A Pressure Activated Deployment System for Openhole Memory Logging Tools and its Application in Directional Wells
M.C. Spencer, S.C. Ash, and P.A.S. Elkington, Reeves Oilfield Services
Openhole memory logging was introduced in 1999 as a more efficient alternative to pipe conveyed wireline logging. It was developed subsequently into a shuttle system that conveys logging tools inside drillpipe and that provides formation evaluation logs after drilling to supplement basic real-time logging-while-drilling (LWD) data. The original shuttle design used a dart pumped from surface to move the logging string into open hole after the assembly reached TD. In a new development, the dart has been eliminated together with the associated pumping time. In its place is an electro-mechanical pressure-activated release mechanism capable of simple two-way communication. The method has been used in trials to activate and deploy logging tools downhole and to return status information to surface. It has the potential to be developed further for post-drilling real-time data transmission and is a key component in a repeat formation pressure tester being developed for memory operations.
Leveraging Slim Hole Logging Tools in the Economic Development of the Ghawar Fields
I. Ariwodo, A.R. Al-Belowi, and R.H. Bin Nasser, Saudi Aramco; R.S. Kuchinski and I. Zainaddin, Weatherford
Traditionally, brown field developments have often required the plugback and sidetrack of existing drain holes to target any nearby opportunities. With advances in drilling technology, there is a general preference to drill small-diameter wells because of the comparative cost advantage. In the recent times, this preference has led some wireline service companies to start to offer openhole formation evaluation services with slim tools with diameters in the 2-in. to 2½-in. range. At present, most traditional petrophysical measurements can be acquired using slim tools. In addition, several "specialized” measurements, such as cross dipole sonic, formation pressure testing, and resistivity imaging, can also be acquired. The use of battery and memory technologies has allowed deployment of these tools using a broader range of conveyance techniques for reduced risk in the entry of slim wells. The provision of slimhole logging services has created an opportunity to leverage these tools for the economic development of brown fields. Therefore, short horizontal sidetracks and well re-entries to test deeper horizons can be drilled and logged successfully. Saudi Aramco has leveraged these tools in its continued development of the giant Ghawar field. Some of the development projects are listed below: Some horizontal sidetracks with 3-in. hole sizes have been drilled under higher doglegs than was previously possible and logged successfully. It is now possible to run well completions in newly drilled wells that have a well control problem. A provision is made to subsequently log these wells with slim wireline logging tools. It is now possible to run a complete suite of wireline logs across some old wells that were previously completed without a full formation evaluation logging suite. Slimhole formation resistivity imaging services are now being provided to aid in identification of borehole breakout and fracture features that might affect the well productivity. Slimhole formation pressure testing has been acquired in slim wells to generate a pressure gradient, determine oil mobility, and define oil-water contacts.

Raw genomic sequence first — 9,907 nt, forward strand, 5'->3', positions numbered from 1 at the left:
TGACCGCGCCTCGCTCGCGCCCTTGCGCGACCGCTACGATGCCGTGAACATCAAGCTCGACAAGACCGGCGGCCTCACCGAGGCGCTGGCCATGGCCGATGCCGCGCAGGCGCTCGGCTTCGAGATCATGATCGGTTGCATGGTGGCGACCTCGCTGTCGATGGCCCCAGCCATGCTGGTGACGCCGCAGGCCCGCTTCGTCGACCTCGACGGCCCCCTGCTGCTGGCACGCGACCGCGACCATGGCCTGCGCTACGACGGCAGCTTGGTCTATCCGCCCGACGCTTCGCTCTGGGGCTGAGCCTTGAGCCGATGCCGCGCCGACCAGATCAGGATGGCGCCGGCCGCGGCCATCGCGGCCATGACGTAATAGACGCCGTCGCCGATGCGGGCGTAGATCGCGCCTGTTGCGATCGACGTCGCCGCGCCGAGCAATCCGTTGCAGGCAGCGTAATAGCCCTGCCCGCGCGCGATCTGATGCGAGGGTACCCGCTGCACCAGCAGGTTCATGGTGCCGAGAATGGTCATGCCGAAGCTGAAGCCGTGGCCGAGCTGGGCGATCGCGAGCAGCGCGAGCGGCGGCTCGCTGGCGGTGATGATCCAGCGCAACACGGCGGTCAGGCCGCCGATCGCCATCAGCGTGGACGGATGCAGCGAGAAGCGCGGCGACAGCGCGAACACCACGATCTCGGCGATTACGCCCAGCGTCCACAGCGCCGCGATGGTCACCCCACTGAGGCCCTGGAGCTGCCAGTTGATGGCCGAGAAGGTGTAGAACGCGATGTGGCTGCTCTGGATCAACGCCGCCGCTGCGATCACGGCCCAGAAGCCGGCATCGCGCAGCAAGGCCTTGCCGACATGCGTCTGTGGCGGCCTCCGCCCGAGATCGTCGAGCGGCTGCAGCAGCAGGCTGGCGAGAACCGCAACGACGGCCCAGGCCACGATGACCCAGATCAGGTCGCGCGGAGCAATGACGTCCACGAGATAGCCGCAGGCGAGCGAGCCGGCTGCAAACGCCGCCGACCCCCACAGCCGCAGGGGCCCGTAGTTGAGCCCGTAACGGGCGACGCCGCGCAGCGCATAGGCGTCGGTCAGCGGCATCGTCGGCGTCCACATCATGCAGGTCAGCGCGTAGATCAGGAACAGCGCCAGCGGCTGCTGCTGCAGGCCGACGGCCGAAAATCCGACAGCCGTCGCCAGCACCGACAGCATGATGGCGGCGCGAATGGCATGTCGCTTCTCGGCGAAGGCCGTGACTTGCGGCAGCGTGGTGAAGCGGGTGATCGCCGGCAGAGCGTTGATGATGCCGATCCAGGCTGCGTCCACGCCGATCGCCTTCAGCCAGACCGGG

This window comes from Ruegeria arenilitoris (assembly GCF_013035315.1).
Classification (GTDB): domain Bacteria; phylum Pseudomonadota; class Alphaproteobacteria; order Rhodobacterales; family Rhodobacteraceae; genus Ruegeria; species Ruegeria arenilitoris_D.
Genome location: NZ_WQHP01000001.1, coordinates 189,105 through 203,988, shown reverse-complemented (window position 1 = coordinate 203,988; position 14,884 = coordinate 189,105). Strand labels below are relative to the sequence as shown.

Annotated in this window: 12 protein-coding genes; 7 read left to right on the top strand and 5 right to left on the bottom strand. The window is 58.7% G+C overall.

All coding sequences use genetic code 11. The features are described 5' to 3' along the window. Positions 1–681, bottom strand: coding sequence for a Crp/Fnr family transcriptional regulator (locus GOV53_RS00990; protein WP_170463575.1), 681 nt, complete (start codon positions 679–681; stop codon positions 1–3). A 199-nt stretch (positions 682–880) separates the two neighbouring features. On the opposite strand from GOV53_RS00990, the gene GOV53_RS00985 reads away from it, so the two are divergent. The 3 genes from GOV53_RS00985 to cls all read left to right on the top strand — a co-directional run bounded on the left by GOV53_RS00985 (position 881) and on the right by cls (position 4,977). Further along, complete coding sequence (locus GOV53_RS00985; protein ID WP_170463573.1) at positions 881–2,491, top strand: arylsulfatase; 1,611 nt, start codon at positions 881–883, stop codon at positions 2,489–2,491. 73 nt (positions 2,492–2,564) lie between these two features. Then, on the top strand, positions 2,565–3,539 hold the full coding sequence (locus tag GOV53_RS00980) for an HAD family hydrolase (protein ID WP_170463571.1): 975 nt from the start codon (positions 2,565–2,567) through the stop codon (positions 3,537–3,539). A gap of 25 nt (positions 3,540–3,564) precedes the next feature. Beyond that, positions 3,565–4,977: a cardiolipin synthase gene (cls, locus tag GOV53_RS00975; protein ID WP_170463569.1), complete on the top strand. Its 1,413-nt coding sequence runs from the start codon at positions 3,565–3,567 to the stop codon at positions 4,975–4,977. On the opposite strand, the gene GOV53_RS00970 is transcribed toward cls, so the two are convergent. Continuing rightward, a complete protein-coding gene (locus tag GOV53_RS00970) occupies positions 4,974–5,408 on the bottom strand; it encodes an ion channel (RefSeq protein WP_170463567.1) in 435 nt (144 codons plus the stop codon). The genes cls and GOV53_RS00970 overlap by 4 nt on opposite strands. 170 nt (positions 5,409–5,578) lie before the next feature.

Deployment Strategies to Reduce Risk in the Acquisition of Formation Evaluation Data
Robert Kuchinski, Weatherford
Effective reservoir management requires sound decision making that is based on formation evaluation data acquired during all stages of the life of the well. Without this data, reservoir understanding is compromised, which can impact long-term well productivity. Given the increasing challenges of acquiring data in today's geometrically complex wells, new methods of data acquisition are constantly being developed and refined. This has led to a new area of oilfield innovation called conveyance. This paper is an analysis of the risks associated with the acquisition of formation evaluation data. These risks are generally classified as follows: 1. Nonproductive time due to the inability of logging tools getting to bottom. (bridging) 2. Nonproductive time due to delays associated with making last-minute arrangements for alternative logging methods when bridging problems become too severe. 3. Lost-in-hole charges associated with permanently sticking logging tools due to challenging hole conditions. 4. Unsound decision making throughout the life of the well, because challenging hole conditions made the acquisition of formation evaluation data impossible. The risks outlined above can also be assessed depending upon the data requirements and the conveyance method employed. A new risk assessment will be presented that discusses the risks associated with acquiring the data that provides insight into the six main formation properties required by the industry to understand reservoirs. Several conveyance techniques that assure the acquisition of data will be discussed along with case histories of some of these applications. This paper will serve as a means to understand and assess the risks associated with the acquisition of formation evaluation data. It will also increase awareness of the techniques that exist for acquiring data and ultimately allow for developing the best strategy to acquire formation evaluation data.